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UN Releases Damning Report on Philippine Government’s Human Rights Violations

From the Office of the High Commissioner itself.
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The Philippines has caught the attention of the highest office overseeing human rights around the world—the Office of the High Commissioner for Human Rights (United Nations Human Rights)—and not for good reasons.

TOP STORY: What Makes the Anti-Terrorism Bill So Alarming?

In detailed 26-page report, the UN Human Rights Office headed by High Commissioner for Human Rights Michelle Bachelet laid out all the recent and widespread violations of human rights and persistent impunity in the Philippines. The report focused on four primary issues: the death toll of the violent war against drugs, the growing number of laws eroding constitutional protections, the oppression of indigenous persons, farmers, and refugees, and rhetoric inviting hatred and violence.

“People who use or sell drugs do not lose their human rights,” said High Commissioner Bachelet, the principal human rights official in the United Nations. “People who disagree with Government policies and criticize them, including in international fora, should not be vilified as terrorist sympathizers. Indigenous peoples should not be victims of a tug-of-war between the State, non-State armed groups and business interests.

It is vital the Government’s responses be grounded in human rights approaches and guided by meaningful dialogue. Accountability and full transparency for alleged violations are essential for building public trust. Unfortunately, the report has documented deep-seated impunity for serious human rights violations, and victims have been deprived of justice for the killings of their loved ones. Their testimonies are heartbreaking.”

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The timely release of the report arrives in the middle of a polarizing debate regarding the controversial 2020 Anti-Terrorism Act, which is being heavily criticized as an anti-democratic tool with the potential to silence dissent.

According to the report, “The proposed 2020 Anti-Terrorism Act, slated to replace the already problematic Human Security Act, dilutes human rights safeguards, broadens the definition of terrorism and expands the period of detention without warrant from three to 14 days, extendable by another 10 days. The vague definitions in the Anti-Terrorism Act may violate the principle of legality.”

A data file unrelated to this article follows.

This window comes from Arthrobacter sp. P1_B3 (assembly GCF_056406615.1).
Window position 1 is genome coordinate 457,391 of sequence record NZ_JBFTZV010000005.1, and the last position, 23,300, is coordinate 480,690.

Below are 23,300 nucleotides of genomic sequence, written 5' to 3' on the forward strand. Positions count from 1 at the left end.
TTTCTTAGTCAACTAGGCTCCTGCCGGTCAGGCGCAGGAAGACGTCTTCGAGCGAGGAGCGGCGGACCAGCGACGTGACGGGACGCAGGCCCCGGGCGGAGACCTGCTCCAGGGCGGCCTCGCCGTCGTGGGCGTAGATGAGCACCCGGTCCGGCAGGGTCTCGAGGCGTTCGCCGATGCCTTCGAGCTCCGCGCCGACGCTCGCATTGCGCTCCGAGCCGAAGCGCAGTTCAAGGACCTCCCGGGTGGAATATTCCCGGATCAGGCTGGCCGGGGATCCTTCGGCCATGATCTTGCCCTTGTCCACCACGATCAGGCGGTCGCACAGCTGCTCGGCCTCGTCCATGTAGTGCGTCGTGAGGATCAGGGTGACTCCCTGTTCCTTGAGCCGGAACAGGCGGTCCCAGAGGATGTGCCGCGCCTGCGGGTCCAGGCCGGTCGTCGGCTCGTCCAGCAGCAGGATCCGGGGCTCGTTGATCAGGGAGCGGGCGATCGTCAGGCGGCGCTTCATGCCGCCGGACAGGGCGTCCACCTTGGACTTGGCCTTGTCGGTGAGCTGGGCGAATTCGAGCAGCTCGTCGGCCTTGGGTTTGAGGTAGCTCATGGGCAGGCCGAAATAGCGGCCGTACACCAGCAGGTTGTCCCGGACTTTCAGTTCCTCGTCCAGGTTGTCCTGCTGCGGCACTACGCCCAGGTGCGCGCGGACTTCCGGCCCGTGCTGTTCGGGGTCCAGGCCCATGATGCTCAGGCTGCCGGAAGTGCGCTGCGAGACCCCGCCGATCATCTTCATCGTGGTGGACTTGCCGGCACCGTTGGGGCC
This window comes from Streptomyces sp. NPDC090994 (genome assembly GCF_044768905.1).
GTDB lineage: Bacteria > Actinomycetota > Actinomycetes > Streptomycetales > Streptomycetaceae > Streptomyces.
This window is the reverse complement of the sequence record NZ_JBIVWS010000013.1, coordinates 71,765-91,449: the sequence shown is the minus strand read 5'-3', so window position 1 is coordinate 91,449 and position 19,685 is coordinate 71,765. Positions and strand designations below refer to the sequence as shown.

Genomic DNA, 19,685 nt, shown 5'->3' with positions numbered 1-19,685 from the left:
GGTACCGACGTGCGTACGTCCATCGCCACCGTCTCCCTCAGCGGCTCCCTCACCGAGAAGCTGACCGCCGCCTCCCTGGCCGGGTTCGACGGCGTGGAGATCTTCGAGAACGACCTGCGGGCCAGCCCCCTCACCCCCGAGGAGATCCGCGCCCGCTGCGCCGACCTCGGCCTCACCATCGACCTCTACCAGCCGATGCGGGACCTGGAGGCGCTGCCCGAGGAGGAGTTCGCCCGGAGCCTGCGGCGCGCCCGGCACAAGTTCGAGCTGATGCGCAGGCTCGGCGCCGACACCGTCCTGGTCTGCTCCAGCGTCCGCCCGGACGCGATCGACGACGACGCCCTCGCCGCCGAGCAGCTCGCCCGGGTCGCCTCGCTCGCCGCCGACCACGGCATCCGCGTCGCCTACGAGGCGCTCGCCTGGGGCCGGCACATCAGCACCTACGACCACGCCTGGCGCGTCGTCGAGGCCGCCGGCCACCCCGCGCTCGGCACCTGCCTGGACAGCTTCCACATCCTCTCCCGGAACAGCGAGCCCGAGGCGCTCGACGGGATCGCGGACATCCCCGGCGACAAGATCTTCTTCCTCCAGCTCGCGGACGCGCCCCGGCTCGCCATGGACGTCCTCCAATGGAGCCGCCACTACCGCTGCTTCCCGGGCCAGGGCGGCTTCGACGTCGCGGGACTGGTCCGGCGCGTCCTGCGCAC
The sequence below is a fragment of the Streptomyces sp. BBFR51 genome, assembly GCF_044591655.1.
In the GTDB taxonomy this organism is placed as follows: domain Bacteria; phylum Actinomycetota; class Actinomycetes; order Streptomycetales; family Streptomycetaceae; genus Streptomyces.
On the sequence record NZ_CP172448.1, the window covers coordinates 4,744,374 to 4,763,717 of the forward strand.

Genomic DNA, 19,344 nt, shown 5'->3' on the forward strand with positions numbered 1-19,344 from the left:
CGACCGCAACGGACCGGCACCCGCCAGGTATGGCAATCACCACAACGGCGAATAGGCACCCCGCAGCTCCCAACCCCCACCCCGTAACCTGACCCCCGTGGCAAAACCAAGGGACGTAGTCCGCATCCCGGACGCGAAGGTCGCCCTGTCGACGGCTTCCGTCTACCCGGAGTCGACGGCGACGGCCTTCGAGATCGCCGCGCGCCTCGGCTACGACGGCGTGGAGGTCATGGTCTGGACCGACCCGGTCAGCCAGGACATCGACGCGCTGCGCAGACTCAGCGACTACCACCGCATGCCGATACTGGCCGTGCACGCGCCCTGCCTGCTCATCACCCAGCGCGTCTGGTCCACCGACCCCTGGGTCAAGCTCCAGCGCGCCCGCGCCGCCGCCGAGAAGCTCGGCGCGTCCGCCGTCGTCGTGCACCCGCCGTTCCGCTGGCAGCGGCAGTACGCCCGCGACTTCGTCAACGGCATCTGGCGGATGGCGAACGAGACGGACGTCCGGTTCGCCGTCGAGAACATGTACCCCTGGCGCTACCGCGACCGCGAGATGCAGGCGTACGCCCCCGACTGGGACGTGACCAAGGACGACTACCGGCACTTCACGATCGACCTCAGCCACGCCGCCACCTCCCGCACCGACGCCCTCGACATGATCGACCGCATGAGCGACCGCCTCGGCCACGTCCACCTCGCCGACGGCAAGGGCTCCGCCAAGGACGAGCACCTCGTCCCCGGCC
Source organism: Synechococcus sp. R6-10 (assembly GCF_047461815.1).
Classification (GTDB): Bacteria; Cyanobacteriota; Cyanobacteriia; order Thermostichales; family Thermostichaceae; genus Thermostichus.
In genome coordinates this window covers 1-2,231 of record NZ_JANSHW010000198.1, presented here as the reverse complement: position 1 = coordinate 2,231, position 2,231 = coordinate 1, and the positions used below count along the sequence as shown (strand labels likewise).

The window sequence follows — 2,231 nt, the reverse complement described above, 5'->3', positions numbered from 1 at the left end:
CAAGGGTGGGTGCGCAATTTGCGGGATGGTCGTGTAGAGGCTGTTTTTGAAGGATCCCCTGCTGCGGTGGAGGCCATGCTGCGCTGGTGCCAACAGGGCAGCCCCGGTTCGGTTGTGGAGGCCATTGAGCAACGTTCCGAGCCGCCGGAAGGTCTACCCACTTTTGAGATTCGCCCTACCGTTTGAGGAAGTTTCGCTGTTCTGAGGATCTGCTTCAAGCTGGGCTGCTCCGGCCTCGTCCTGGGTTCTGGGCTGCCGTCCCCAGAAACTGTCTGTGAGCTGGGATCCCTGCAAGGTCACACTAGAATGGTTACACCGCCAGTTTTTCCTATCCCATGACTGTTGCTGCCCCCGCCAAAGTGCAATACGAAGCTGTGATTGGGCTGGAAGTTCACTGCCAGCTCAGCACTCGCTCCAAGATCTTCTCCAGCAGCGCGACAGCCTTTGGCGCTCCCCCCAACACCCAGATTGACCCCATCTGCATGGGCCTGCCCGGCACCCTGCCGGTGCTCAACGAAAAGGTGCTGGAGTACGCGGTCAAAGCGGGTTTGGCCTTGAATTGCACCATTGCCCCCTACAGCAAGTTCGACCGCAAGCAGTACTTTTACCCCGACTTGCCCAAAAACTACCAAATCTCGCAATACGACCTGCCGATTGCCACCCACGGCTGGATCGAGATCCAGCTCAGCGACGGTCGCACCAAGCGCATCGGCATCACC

The report also noted that, “The rhetoric has ranged from degrading and sexually-charged comments against women human rights defenders, politicians and combatants—including rape “jokes”—to statements making light of torture, calling for bombing of indigenous peoples, encouraging extreme violence against drug users and peddlers—even offering bounties, calling for beheadings of civil society actors, and warning that journalists were not immune from “assassination”.”

Despite the heavy criticism of the report, the Office of the High Commissioner listed a number of recommendations that could solve the situation, as well as offering support to stop the “long-standing” human rights violations in the country.

“Persistent impunity for human rights violations is stark and the practical obstacles to accessing justice within the country are almost insurmountable. Human rights advocacy is routinely equated with insurgency and the focus diverted to discrediting the messengers rather than examining the substance of the message. This has muddied the space for debate, disagreement and for challenging State institutions and policies, resulting in deep mistrust between Government and civil society—a rift that urgently needs to be repaired,” said the report.

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UN Human Rights has headquarters in Geneva and is tasked with protecting human rights for the sake of global peace and security. The report will be presented to the UN Human Rights Council this month.

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Anri Ichimura
Section Editor, Esquire Philippines
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